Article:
On June 25, 1938, President Franklin D. Roosevelt signed a landmark bill into law, and it would come to impact social and economic development in the U.S. Entitled the Fair Labor Standards Act of 1938 (FLSA), the bill first represented only a fraction of the labor force—about one-fifth—and only applied to certain industries. But the law took aim at oppressive child labor and ensured a minimum hourly wage of 25 cents, as well as a 44-hour maximum workweek.

A quarter of a dollar for every hour worked may seem like a small price to pay, especially upon hearing the fact that many executives of the time made upwards of a $1000 a day, but the strife and resistance this bill met was great.

In fact, one of the biggest obstacles to this child-labor and wage-hour laws was the Supreme Court. In 1918’s Hammer v. Dagenhart, the Court held the federal child-labor law as unconstitutional, and in the 1923 case of Adkins v. Children’s Hospital, the Court voided a law set by the District of Columbia where a minimum wage was set for women.

Following these devastating blows to the American worker, especially the working woman and child, there were many more defeats for fair wages, child-labor restrictions, and maximum work-weeks through the years until, on March 29, 1937 when the West Coast Hotel Company v. Parrish case was decided. This case was brought by Elsie Parrish, a former employee at the Cascadian Hotel. Elsie was suing for $216.19 in back wages. She was charging that her employer had paid her less than the state-mandated minimum wage. The case in itself was not monumental, but the outcome was. Justice Owen Roberts unexpectedly voted with the four-man liberal minority to rule in Elsie’s favor and uphold the minimum wage law.

This ruling helped change the tide in labor law, which would eventually lead to President Roosevelt passing the FLSA law that created fair wages, child-labor laws, and maximum workweeks, which would come to shape the American working landscape that we know today.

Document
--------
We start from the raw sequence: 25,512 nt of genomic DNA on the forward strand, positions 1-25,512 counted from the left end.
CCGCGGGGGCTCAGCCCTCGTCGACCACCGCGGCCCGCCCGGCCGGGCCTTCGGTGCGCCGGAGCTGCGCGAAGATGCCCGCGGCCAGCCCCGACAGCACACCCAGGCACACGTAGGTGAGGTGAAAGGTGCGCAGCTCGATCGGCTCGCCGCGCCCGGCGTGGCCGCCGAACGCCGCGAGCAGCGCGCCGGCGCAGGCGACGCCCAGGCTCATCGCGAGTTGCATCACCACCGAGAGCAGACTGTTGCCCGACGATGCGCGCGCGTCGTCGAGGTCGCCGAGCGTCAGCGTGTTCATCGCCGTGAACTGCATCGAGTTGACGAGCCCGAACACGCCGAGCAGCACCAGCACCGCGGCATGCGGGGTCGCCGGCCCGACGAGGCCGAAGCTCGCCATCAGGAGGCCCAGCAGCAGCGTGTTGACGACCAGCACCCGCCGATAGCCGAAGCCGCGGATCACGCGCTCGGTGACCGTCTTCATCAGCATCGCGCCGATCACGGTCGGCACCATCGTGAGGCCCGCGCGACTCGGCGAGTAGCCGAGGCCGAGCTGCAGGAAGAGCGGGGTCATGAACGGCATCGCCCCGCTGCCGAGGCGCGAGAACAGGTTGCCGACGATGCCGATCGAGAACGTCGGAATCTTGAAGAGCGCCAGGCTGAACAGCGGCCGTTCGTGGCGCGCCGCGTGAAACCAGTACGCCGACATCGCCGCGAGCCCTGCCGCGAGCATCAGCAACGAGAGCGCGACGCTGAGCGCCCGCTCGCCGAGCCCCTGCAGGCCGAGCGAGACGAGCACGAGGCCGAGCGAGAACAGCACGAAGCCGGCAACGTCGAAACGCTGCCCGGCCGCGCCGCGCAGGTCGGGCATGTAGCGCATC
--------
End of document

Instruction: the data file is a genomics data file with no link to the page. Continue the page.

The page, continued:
FLSA Compliance Categories

Modern-day FLSA compliance categories include adherence to a minimum wage, youth employment parameters, and record keeping. These standards and categories of compliance cover nonexempt employees in the private work sector as well as in state, federal, and local government.

  • FLSA Minimum Wage: As of July 24, 2009, the federal minimum wage was set at $7.25 per hour.  Many states also have minimum wage laws, so when an employee is subject to both federal and state minimum wage laws, the employee is always entitled to the higher of the two minimum wages.
  • Hours Worked: The hours an employee works include all time that an employee is required to work, be on the work premises, on duty, or otherwise at a prescribed workplace.
  • Child Labor: Child labor provisions are in place to protect the educational opportunities of minors as well as to keep them away from employment where conditions are detrimental to health and well-being. There is no limit to the number of hours employees 16 years or older may work in any given workweek.
  • FLSA Overtime: The overtime requirements covered under FLSA rules include overtime pay for any hours worked over the set 40 per workweek. This also covers the time periods of regularly occurring and fixed recurring periods of 168 hours or 7 consecutive 24-hour periods. The compensation rate is set at no less than one and one-half times the regular rate of pay. The FLSA law does not require overtime pay for work on holidays, weekends, regular days, or holidays, unless overtime is worked on such days.
  • Recordkeeping: All employers are subject to compliance through record keeping. They must display an official poster outlining the requirements of the FLSA. Employers must keep employee time and pay records.


Compliance through Recordkeeping

Here at eFileCabinet, our goal is to make compliance and record keeping as easy as possible for every employer through user-friendly and budget-friendly platforms such as our on-site and cloud-based document management system (DMS), SecureDrawer, and more.

A DMS can help you obtain compliance by allowing you to easily record, maintain, retrieve, and properly dispose of all employee time and pay records. You can do all of this in addition to saving the time spent on records keeping, thus lowering the time and money your company puts towards this endeavor.

With a DMS you can set up parameters to automatically e-file records, safely share documents and records with other employees within your organization, and create an audit trail where you can see who has accessed records, who has made edits, and what edits have been made. Plus, you’ll save space by ridding yourself of bulky filing cabinets. Give us 15 minutes today to show you a personalized demonstration of how our products can help you stay FLSA compliant.